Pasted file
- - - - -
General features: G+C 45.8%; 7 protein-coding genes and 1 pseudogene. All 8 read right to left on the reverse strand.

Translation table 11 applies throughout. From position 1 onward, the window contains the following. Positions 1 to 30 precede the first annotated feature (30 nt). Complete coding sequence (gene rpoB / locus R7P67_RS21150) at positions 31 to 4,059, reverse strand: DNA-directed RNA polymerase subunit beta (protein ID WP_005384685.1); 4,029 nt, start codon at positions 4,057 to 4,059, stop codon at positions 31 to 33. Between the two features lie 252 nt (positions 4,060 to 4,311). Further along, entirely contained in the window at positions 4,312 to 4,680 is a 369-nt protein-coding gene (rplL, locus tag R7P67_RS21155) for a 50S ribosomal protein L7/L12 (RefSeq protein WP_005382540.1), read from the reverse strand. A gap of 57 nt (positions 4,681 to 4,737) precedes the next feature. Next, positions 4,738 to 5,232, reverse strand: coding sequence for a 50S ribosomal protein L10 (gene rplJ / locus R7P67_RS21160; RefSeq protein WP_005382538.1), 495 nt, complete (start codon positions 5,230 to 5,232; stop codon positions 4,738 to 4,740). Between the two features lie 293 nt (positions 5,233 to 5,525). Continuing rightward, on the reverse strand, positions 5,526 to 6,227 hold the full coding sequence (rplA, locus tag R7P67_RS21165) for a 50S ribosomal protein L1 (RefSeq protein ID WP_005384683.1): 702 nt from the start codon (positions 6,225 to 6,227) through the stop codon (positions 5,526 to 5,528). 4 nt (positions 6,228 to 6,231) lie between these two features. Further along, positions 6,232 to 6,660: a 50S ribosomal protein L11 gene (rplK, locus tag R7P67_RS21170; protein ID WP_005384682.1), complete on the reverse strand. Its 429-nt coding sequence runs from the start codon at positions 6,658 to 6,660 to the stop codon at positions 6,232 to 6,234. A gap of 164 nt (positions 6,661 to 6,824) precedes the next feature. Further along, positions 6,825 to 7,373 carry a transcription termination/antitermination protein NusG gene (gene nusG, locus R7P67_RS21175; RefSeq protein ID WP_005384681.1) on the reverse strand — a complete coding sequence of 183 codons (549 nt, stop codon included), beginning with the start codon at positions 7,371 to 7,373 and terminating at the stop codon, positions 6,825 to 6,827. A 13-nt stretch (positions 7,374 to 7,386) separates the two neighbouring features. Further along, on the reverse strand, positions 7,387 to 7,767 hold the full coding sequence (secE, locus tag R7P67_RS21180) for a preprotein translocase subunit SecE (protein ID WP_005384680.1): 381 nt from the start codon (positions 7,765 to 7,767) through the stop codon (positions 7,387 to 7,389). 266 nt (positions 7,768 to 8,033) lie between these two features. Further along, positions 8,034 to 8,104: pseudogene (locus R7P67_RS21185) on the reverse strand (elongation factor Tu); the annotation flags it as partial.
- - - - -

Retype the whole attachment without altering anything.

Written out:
General features: G+C 45.8%; 7 protein-coding genes and 1 pseudogene. All 8 read right to left on the reverse strand.

Translation table 11 applies throughout. From position 1 onward, the window contains the following. Positions 1 to 30 precede the first annotated feature (30 nt). Complete coding sequence (gene rpoB / locus R7P67_RS21150) at positions 31 to 4,059, reverse strand: DNA-directed RNA polymerase subunit beta (protein ID WP_005384685.1); 4,029 nt, start codon at positions 4,057 to 4,059, stop codon at positions 31 to 33. Between the two features lie 252 nt (positions 4,060 to 4,311). Further along, entirely contained in the window at positions 4,312 to 4,680 is a 369-nt protein-coding gene (rplL, locus tag R7P67_RS21155) for a 50S ribosomal protein L7/L12 (RefSeq protein WP_005382540.1), read from the reverse strand. A gap of 57 nt (positions 4,681 to 4,737) precedes the next feature. Next, positions 4,738 to 5,232, reverse strand: coding sequence for a 50S ribosomal protein L10 (gene rplJ / locus R7P67_RS21160; RefSeq protein WP_005382538.1), 495 nt, complete (start codon positions 5,230 to 5,232; stop codon positions 4,738 to 4,740). Between the two features lie 293 nt (positions 5,233 to 5,525). Continuing rightward, on the reverse strand, positions 5,526 to 6,227 hold the full coding sequence (rplA, locus tag R7P67_RS21165) for a 50S ribosomal protein L1 (RefSeq protein ID WP_005384683.1): 702 nt from the start codon (positions 6,225 to 6,227) through the stop codon (positions 5,526 to 5,528). 4 nt (positions 6,228 to 6,231) lie between these two features. Further along, positions 6,232 to 6,660: a 50S ribosomal protein L11 gene (rplK, locus tag R7P67_RS21170; protein ID WP_005384682.1), complete on the reverse strand. Its 429-nt coding sequence runs from the start codon at positions 6,658 to 6,660 to the stop codon at positions 6,232 to 6,234. A gap of 164 nt (positions 6,661 to 6,824) precedes the next feature. Further along, positions 6,825 to 7,373 carry a transcription termination/antitermination protein NusG gene (gene nusG, locus R7P67_RS21175; RefSeq protein ID WP_005384681.1) on the reverse strand — a complete coding sequence of 183 codons (549 nt, stop codon included), beginning with the start codon at positions 7,371 to 7,373 and terminating at the stop codon, positions 6,825 to 6,827. A 13-nt stretch (positions 7,374 to 7,386) separates the two neighbouring features. Further along, on the reverse strand, positions 7,387 to 7,767 hold the full coding sequence (secE, locus tag R7P67_RS21180) for a preprotein translocase subunit SecE (protein ID WP_005384680.1): 381 nt from the start codon (positions 7,765 to 7,767) through the stop codon (positions 7,387 to 7,389). 266 nt (positions 7,768 to 8,033) lie between these two features. Further along, positions 8,034 to 8,104: pseudogene (locus R7P67_RS21185) on the reverse strand (elongation factor Tu); the annotation flags it as partial.